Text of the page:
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Five signs you're in the wrong job
Most of us spend a significant proportion of our waking hours at work, so no one wants to be stuck in an uninspiring or stressful role. While even the most satisfied employee can have an off day, it may be heartening to know that 48% of Brits describe themselves as fulfilled at work and almost two thirds have had a job that they genuinely loved at some point in their lives.
However, that still leaves over half the population who aren't happy with their professional situation.
It's unlikely that any job will be 100% perfect, but if you live for the weekends and then spend Sunday in dreaded anticipation of the coming week then now might be the time to look for a more rewarding position. The main consideration is whether your current level of dissatisfaction is the result of temporary circumstances -- either of a personal nature or within your organisation -- or a sign of deeper problems that can only be fixed by a fresh start in a new company.
If you're still unsure whether it's better to stay put or jump ship then the check list below might come in handy -- if you find yourself nodding in recognition of three or more of these points then it could be time for a change:
1) The 80-20 rule applies for all the wrong reasons
2) You haven't had a pay rise in years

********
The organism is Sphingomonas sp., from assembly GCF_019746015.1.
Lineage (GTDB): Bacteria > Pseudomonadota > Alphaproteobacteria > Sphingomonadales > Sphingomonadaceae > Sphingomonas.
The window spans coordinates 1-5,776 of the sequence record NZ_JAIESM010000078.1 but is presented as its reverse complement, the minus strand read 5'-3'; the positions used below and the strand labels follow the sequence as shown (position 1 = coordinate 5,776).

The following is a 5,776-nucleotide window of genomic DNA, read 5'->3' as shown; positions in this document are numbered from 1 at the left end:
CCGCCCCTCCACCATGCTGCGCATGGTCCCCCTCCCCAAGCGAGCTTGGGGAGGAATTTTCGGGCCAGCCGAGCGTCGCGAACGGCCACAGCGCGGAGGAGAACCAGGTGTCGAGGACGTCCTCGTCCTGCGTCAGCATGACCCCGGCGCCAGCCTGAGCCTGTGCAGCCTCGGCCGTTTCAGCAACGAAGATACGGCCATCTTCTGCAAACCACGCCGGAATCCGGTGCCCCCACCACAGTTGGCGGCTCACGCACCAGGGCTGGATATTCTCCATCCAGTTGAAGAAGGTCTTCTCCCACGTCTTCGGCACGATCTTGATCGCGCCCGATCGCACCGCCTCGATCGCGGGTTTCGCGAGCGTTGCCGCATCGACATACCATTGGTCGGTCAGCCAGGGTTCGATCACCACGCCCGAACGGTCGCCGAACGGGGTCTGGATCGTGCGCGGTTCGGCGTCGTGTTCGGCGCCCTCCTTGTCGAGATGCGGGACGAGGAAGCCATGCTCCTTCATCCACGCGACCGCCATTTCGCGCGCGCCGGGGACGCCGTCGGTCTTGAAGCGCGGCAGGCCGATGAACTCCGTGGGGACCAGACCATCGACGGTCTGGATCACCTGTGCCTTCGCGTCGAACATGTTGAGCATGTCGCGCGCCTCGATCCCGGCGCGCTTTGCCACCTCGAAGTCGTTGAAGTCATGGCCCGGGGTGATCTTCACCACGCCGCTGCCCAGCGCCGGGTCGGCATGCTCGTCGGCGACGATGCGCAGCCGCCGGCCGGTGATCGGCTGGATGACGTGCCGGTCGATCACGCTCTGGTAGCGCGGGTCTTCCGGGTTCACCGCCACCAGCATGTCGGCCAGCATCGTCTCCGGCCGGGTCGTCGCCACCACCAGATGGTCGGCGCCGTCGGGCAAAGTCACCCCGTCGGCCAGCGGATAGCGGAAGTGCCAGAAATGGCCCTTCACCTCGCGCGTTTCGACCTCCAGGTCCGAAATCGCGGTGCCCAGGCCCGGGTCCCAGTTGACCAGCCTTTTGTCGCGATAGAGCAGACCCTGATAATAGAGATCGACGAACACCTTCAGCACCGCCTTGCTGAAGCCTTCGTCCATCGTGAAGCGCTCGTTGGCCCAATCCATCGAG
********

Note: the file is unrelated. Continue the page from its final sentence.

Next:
The recent economic climate has forced numerous organisations to freeze pay rises and promotions until their financial situation improves. However, Home Learning College research shows that 10% of workers haven't had a pay rise in the past five years -- long before the recession caused companies to tighten the purse strings.
If this is ringing any bells then the question is whether your company is simply unable or unwilling to address the situation or whether your performance is lacking in some area. Either way, it's time to face the up to the problem and either fight for a pay rise or move into a new line of work that's better suited to your personality and skills.
3) The thought of promotion fills you with dread
4) Your work never excites or interests you
Consider when you last learnt something new at work: if you can't remember then it's time to get the old grey matter buzzing again. A change can be as good as a rest, but it's not always necessary to turn your life upside down to enjoy these benefits. Another option is to take up a professional course that will deliver practical skills and may enhance your existing role or set you off on a whole new career path.
5) Conversations about work are mostly negative
If you've passed that tipping point and rarely have a good word to say about work then your unhappiness at work has clearly spread into other areas of your life. Instead of wasting valuable energy complaining about things you probably can't change, why not re-focus that time on doing something productive, such as gaining new skills or hunting for a more suitable role. Not only will you feel happier, but those closest to you will feel relieved at having a new topic for discussion.
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